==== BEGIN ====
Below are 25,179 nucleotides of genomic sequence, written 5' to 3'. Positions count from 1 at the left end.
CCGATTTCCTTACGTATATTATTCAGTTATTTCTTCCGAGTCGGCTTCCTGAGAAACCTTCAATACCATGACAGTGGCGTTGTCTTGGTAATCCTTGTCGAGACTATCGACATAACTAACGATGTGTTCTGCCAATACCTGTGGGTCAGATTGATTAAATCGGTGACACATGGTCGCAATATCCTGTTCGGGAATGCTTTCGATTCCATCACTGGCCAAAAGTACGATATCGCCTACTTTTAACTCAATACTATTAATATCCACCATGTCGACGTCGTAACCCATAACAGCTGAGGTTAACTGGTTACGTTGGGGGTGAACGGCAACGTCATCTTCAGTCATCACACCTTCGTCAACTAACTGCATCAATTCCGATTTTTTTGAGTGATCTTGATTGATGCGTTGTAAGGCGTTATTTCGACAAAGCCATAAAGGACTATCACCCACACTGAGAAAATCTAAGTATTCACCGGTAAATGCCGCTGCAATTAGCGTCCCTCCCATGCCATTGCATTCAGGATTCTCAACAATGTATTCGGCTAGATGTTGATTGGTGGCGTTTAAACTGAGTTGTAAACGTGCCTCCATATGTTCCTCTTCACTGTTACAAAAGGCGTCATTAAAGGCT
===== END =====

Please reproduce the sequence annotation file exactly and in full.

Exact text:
Below are 25,179 nucleotides of genomic sequence, written 5' to 3'. Positions count from 1 at the left end.
CCGATTTCCTTACGTATATTATTCAGTTATTTCTTCCGAGTCGGCTTCCTGAGAAACCTTCAATACCATGACAGTGGCGTTGTCTTGGTAATCCTTGTCGAGACTATCGACATAACTAACGATGTGTTCTGCCAATACCTGTGGGTCAGATTGATTAAATCGGTGACACATGGTCGCAATATCCTGTTCGGGAATGCTTTCGATTCCATCACTGGCCAAAAGTACGATATCGCCTACTTTTAACTCAATACTATTAATATCCACCATGTCGACGTCGTAACCCATAACAGCTGAGGTTAACTGGTTACGTTGGGGGTGAACGGCAACGTCATCTTCAGTCATCACACCTTCGTCAACTAACTGCATCAATTCCGATTTTTTTGAGTGATCTTGATTGATGCGTTGTAAGGCGTTATTTCGACAAAGCCATAAAGGACTATCACCCACACTGAGAAAATCTAAGTATTCACCGGTAAATGCCGCTGCAATTAGCGTCCCTCCCATGCCATTGCATTCAGGATTCTCAACAATGTATTCGGCTAGATGTTGATTGGTGGCGTTTAAACTGAGTTGTAAACGTGCCTCCATATGTTCCTCTTCACTGTTACAAAAGGCGTCATTAAAGGCT